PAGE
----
every body crys about all this crap,and it is all to easy to fix.this is what happens when you let the rich run this country for 30 some odd years they get richer and we get poorer.
all this mess is not all his problem this all started way back in the late 70s,then the 80s came and we had sht cars and trucks made buy the big 3 auto makers,then the 90s came and gone with every bodys heads up there own assess not caring about what was happening to this country.
then 9/11 came and we wanted blood for what happen and we got blood.
you all want GOD to bless the U.S.A. but why should he; you all let them take him out of the schools,
work place,the government and out of your lives. then this nation goes out and commits murder
and turns its back on him so why in the hell would he blessed this nation.you all need to get your head out of each others asses and start doing some thing about this problem just sittin at home and talking about it will not get the job done.every american needs to go to washington dc at once and together and tell them that we had enough of this bull and that they are fired.
AMERICANS SHOULD BE ASKING FOR OBAMA TO BE IMPEACHED FOR LYING TO THE
AMERICAN PEOPLE ABOUT THE STIMULUS BAILOUTS AND HIS GREEN ENERGY AGENDA!
THE REGULATIONS HAVE PUT A STRANGLEHOLD ON CHEAP ENERGY AND FUEL ENERGY
AND FOOD PRICES ARE ALMOST TRIPLED SINCE HE'S IN OFFICE! IF THIS WAS BUSH THE
LEFT WING MEDIA WOULD BE GOING CRAZY! HE LIED ABOUT BENGHAZI AND FAST AND
FURIOUS AND RAISING TAXES ON MIDDLE CLASS THEN TURNS AROUND AND GIVES ALL
HIS BIG UNION GE GMC HOLLYWEIRD AND FRIENDS AND FAMILY TAX BREAKS THEN AS A
SLAP IN THE FACE OF MIDDLE CLASS GIVES CONGRESS A RAISE AND JETS OFF TO HA,.
WHERE IS THE FAIR MEDIA? ONLY ON FOX NEWS! PMSNBC IS NOTHING BUT A BIG LEFT
WING OBAMA LIBERAL PROPAGANDA NETWORK! STILL DOING STORIES ON ROMNEY???
NOW BIDEN AND JAY CARNEY THREATENING AMERICANS WITH GUN CONTROL LAW???
...Obama is the WORST.........
He's president of the United States....not president of his constituents that are the bottom 47%. The bottom line is that there are too many free hand-outs and not enough money. With 16 Trillion in debt...it's due time to massively cut expenses and live within our budget. When you borrow 40% of your money to fund programs....it's time to do the right thing and cutback.
Raising the debt ceiling even higher is insanse and fiscally irresponsible. Obama needs to reduce expenses....but he won't because he wants to feed the ghetto with enless welfare, food stamps, free cellphones and never charge them any taxes. America is more socialist than ever before in our history.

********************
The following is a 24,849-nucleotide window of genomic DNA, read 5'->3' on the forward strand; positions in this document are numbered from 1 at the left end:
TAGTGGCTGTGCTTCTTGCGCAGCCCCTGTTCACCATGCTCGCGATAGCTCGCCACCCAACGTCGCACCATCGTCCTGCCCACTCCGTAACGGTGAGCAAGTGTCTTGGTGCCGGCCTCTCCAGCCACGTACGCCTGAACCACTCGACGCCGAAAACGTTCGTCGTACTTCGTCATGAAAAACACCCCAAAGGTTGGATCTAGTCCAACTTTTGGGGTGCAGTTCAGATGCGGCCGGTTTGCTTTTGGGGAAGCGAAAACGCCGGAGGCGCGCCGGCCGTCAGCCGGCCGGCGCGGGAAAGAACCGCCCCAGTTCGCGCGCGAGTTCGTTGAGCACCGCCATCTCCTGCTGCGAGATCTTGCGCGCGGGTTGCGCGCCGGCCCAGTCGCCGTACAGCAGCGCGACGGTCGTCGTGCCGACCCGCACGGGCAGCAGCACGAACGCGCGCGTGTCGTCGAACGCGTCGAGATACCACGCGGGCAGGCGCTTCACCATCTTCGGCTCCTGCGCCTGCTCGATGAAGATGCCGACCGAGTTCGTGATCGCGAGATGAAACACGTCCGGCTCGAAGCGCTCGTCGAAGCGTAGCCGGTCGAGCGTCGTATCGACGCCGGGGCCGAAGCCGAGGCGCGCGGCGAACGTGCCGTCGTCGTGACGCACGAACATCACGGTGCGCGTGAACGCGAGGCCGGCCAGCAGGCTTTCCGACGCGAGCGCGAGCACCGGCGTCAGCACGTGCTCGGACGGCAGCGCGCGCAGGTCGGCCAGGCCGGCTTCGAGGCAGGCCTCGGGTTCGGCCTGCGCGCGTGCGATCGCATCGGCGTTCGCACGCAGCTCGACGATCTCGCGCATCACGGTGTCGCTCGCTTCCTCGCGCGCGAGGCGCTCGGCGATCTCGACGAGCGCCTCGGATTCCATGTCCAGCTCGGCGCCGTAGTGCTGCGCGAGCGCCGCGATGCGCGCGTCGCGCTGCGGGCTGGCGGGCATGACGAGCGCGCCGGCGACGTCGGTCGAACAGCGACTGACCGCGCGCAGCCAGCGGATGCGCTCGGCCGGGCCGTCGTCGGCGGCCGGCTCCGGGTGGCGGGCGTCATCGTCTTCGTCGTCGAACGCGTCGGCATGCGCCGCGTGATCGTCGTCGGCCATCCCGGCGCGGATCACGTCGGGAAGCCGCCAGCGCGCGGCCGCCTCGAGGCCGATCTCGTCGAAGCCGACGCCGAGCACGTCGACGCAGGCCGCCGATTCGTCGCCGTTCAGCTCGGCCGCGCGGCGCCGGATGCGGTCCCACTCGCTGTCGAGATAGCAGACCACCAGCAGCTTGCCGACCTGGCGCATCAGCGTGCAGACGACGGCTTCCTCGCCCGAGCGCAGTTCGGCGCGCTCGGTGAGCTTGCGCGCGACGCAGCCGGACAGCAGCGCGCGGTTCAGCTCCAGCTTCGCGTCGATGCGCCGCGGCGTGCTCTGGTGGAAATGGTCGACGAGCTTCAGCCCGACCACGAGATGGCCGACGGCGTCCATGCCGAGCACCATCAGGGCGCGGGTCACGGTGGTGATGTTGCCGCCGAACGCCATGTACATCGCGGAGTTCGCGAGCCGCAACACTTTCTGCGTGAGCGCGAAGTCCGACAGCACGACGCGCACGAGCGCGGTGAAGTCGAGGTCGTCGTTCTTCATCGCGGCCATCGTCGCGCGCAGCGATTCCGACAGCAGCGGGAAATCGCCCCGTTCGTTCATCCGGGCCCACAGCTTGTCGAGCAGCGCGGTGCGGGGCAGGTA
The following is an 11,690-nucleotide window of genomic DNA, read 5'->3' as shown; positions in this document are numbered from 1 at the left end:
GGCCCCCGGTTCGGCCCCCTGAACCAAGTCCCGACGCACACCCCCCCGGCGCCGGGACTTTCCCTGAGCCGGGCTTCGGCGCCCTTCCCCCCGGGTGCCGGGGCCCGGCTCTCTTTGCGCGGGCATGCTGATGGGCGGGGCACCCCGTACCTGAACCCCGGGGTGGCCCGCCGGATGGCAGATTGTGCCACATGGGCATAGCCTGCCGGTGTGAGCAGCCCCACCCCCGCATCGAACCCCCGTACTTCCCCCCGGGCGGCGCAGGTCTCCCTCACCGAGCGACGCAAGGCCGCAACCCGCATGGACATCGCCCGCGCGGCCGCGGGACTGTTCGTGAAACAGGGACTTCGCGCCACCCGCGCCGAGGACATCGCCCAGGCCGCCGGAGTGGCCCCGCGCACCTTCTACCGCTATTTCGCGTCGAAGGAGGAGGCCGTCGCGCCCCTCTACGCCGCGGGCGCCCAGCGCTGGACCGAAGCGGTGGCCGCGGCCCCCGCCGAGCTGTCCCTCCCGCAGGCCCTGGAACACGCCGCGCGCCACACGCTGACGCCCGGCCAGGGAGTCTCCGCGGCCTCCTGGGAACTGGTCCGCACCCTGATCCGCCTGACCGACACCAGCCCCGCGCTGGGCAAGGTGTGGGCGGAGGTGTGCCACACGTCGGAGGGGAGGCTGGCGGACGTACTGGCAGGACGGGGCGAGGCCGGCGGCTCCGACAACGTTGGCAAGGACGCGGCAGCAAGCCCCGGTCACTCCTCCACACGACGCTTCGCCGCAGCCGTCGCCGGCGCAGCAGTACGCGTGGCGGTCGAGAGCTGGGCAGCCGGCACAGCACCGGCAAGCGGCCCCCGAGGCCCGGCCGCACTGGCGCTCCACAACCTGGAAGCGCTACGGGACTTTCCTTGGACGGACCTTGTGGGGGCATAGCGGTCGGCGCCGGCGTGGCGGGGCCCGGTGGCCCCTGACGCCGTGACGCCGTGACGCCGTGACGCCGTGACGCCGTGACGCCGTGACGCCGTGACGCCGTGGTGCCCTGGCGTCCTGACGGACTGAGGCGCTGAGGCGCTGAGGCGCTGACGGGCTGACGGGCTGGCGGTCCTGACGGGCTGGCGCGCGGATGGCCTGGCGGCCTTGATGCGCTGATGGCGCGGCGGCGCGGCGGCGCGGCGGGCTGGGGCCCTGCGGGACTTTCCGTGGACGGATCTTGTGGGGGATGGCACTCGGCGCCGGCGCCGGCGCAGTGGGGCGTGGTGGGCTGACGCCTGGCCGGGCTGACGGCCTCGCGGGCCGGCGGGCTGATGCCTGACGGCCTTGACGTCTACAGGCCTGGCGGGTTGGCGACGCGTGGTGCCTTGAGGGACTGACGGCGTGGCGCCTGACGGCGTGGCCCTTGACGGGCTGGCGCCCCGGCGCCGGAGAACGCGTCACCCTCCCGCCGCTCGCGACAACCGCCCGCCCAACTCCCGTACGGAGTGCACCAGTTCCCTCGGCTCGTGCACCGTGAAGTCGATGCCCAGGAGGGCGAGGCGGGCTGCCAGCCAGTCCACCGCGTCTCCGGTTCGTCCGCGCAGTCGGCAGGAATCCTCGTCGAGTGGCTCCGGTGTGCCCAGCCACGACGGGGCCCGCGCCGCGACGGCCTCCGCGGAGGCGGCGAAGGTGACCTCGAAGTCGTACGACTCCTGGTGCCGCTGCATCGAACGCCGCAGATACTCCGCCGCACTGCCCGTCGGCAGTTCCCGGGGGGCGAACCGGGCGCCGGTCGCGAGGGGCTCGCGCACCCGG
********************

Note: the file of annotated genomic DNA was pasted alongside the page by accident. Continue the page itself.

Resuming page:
Cutting spending means cutting jobs. ThIat makes UNemployment go up. Less people working means less collected in taxes and more unemployment benefits. That's not good. Collecting more through taxation means less money for consumers to spend on goods and services. That means companies make less money through sales which means they employ less people. That's not good. If we cut social programs like Medicaid, food stamps etc the lower income people will suffer greatly. Young children will be be undernourished, older citizens will have no heat in the winter etc. That's not good. This dichotomy of American values where we Americans will donate, assist in times of disaster like the effort being made for Sandy victims and yet will kick and scream if we are asked to contribute more in taxes.
We want a strong military or at least we are lead to believe we need one and want one. We want police protection and we want good roads and we want...we want ...we want.
We DON'T WANT to pay for it. Hello? Now the world WANTS us to pay our debts and not by printing up more money. Now, that is a joke, a BAD joke.
The longer this inequality of wages goes on the more and more civil unrest and violence will continue to get worse. We want employment but who is going to give the workers who need a job work? Our companies are focused on the bottom line and not on individuals. Capitalism is founded on profit. The dark side of profit is that it breeds greed. Maybe its time for companies who are wildly profitable to just start hiring people. It will hurt productivity which is measured in how much money is made per worker and maybe the bottom line, and stock price, of large companies will be hurt. Maybe it is time for these corporations to join us in this "shared sacrifice" and not be so focused on profit(greed). . Novel thought there, isn't it??
If world credit markets see definitive decisive action being accomplished our credit rating and the US dollar would benefit. Every cloud as a bright side and a dark side. A stronger dollar means our exports become more expensive for other countries to buy and our imports become cheaper. American companies need to sell more of their goods to American consumers. That employs American workers. A stronger dollar means we can BORROW money at a cheaper rate. Borrowing is what got us into this predicament in the first place. We borrow heavily to finance our military conflicts and the world lends us money to finance the wars. The trouble is that means we are the UNPAID policeman of the world. Calling us "policemen" is the kinder way of regarding us. Some call us bullies or "war mongers" but that is a whole other debate.
Congress keeps putting out deadlines for being fiscally responsible and then fails to meet the deadlines. We need to experience the pain just like a family who overextends their credit cards needs to experience the pain needed to repay them. Its a "cancer" which threatens to destroy our way of life. The longer it goes untreated the worse it gets. Lose a foot now or lose both of your legs and an arm later.